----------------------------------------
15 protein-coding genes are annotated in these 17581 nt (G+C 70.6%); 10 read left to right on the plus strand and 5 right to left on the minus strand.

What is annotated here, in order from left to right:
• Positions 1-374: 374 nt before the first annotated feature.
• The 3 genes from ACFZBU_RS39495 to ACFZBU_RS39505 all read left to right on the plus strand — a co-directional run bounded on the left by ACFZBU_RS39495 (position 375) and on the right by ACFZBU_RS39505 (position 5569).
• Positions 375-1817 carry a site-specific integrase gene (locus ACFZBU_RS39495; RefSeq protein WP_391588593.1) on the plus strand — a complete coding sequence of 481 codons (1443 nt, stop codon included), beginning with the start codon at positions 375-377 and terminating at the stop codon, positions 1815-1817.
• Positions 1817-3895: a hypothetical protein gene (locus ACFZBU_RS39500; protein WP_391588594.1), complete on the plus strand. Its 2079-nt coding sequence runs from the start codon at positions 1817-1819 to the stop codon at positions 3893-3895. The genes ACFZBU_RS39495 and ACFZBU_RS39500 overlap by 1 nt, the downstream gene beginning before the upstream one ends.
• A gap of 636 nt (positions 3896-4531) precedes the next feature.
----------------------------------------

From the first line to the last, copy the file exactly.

15 protein-coding genes are annotated in these 17581 nt (G+C 70.6%); 10 read left to right on the plus strand and 5 right to left on the minus strand.

What is annotated here, in order from left to right:
• Positions 1-374: 374 nt before the first annotated feature.
• The 3 genes from ACFZBU_RS39495 to ACFZBU_RS39505 all read left to right on the plus strand — a co-directional run bounded on the left by ACFZBU_RS39495 (position 375) and on the right by ACFZBU_RS39505 (position 5569).
• Positions 375-1817 carry a site-specific integrase gene (locus ACFZBU_RS39495; RefSeq protein WP_391588593.1) on the plus strand — a complete coding sequence of 481 codons (1443 nt, stop codon included), beginning with the start codon at positions 375-377 and terminating at the stop codon, positions 1815-1817.
• Positions 1817-3895: a hypothetical protein gene (locus ACFZBU_RS39500; protein WP_391588594.1), complete on the plus strand. Its 2079-nt coding sequence runs from the start codon at positions 1817-1819 to the stop codon at positions 3893-3895. The genes ACFZBU_RS39495 and ACFZBU_RS39500 overlap by 1 nt, the downstream gene beginning before the upstream one ends.
• A gap of 636 nt (positions 3896-4531) precedes the next feature.